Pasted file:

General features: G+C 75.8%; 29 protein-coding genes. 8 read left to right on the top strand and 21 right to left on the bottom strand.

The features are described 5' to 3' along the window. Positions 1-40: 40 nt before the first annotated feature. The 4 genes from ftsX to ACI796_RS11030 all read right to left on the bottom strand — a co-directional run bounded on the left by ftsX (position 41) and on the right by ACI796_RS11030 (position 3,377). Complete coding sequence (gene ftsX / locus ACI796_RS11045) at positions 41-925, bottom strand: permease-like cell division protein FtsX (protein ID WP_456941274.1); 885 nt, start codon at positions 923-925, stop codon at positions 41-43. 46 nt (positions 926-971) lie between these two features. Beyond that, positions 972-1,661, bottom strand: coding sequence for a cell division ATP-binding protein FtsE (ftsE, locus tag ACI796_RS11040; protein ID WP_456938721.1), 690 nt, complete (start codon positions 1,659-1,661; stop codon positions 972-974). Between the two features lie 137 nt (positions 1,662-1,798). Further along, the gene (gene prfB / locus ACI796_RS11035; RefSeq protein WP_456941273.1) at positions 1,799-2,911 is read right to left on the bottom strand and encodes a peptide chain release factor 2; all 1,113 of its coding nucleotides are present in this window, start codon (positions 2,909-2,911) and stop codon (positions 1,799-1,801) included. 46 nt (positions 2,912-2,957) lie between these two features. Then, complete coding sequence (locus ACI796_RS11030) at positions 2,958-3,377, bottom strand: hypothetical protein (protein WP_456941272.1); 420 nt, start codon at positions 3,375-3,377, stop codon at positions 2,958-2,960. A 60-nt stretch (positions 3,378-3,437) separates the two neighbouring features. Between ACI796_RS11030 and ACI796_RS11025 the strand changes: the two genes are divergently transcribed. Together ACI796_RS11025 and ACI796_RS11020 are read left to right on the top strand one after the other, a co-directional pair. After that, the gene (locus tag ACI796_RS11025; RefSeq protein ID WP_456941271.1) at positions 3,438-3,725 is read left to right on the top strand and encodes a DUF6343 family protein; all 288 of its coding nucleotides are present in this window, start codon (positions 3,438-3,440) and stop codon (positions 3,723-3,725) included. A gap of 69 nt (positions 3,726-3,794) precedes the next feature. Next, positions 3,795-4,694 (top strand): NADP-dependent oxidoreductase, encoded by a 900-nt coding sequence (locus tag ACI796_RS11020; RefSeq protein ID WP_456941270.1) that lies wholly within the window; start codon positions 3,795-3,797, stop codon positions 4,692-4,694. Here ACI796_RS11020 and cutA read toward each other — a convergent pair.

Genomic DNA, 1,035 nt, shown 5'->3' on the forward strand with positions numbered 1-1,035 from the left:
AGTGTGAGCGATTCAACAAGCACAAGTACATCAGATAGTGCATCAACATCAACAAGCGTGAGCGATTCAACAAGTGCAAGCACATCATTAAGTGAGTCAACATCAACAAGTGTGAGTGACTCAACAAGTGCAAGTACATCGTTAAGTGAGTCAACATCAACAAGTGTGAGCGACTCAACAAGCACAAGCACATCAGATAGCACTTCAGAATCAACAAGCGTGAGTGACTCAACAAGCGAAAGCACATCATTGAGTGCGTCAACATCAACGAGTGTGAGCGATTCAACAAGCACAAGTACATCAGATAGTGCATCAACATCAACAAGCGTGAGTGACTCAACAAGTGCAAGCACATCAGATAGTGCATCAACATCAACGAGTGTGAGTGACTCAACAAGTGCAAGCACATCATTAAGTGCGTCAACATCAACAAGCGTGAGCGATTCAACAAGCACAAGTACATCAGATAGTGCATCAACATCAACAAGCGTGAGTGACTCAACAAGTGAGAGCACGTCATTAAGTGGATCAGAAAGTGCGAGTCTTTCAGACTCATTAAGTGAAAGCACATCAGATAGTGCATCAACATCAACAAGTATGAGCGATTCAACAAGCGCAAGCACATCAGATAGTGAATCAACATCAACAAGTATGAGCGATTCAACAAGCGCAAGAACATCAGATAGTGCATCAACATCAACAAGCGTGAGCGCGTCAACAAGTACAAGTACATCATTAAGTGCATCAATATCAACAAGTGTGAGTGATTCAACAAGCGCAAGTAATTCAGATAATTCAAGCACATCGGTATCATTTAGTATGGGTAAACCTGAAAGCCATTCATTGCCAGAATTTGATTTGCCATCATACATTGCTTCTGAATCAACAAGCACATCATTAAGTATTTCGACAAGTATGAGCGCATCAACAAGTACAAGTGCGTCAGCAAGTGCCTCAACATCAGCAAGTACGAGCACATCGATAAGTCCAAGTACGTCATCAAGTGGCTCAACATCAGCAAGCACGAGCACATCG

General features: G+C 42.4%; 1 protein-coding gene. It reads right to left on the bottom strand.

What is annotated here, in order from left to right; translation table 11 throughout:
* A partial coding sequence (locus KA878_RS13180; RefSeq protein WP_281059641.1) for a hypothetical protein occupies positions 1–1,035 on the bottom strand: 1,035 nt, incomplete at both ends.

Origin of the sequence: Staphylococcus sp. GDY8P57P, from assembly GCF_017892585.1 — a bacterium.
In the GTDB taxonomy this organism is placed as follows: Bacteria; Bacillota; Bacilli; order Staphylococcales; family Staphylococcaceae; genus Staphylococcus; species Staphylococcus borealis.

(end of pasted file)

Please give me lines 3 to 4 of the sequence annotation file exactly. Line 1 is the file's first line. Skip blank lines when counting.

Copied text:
Genomic DNA, 1,035 nt, shown 5'->3' on the forward strand with positions numbered 1-1,035 from the left:
AGTGTGAGCGATTCAACAAGCACAAGTACATCAGATAGTGCATCAACATCAACAAGCGTGAGCGATTCAACAAGTGCAAGCACATCATTAAGTGAGTCAACATCAACAAGTGTGAGTGACTCAACAAGTGCAAGTACATCGTTAAGTGAGTCAACATCAACAAGTGTGAGCGACTCAACAAGCACAAGCACATCAGATAGCACTTCAGAATCAACAAGCGTGAGTGACTCAACAAGCGAAAGCACATCATTGAGTGCGTCAACATCAACGAGTGTGAGCGATTCAACAAGCACAAGTACATCAGATAGTGCATCAACATCAACAAGCGTGAGTGACTCAACAAGTGCAAGCACATCAGATAGTGCATCAACATCAACGAGTGTGAGTGACTCAACAAGTGCAAGCACATCATTAAGTGCGTCAACATCAACAAGCGTGAGCGATTCAACAAGCACAAGTACATCAGATAGTGCATCAACATCAACAAGCGTGAGTGACTCAACAAGTGAGAGCACGTCATTAAGTGGATCAGAAAGTGCGAGTCTTTCAGACTCATTAAGTGAAAGCACATCAGATAGTGCATCAACATCAACAAGTATGAGCGATTCAACAAGCGCAAGCACATCAGATAGTGAATCAACATCAACAAGTATGAGCGATTCAACAAGCGCAAGAACATCAGATAGTGCATCAACATCAACAAGCGTGAGCGCGTCAACAAGTACAAGTACATCATTAAGTGCATCAATATCAACAAGTGTGAGTGATTCAACAAGCGCAAGTAATTCAGATAATTCAAGCACATCGGTATCATTTAGTATGGGTAAACCTGAAAGCCATTCATTGCCAGAATTTGATTTGCCATCATACATTGCTTCTGAATCAACAAGCACATCATTAAGTATTTCGACAAGTATGAGCGCATCAACAAGTACAAGTGCGTCAGCAAGTGCCTCAACATCAGCAAGTACGAGCACATCGATAAGTCCAAGTACGTCATCAAGTGGCTCAACATCAGCAAGCACGAGCACATCG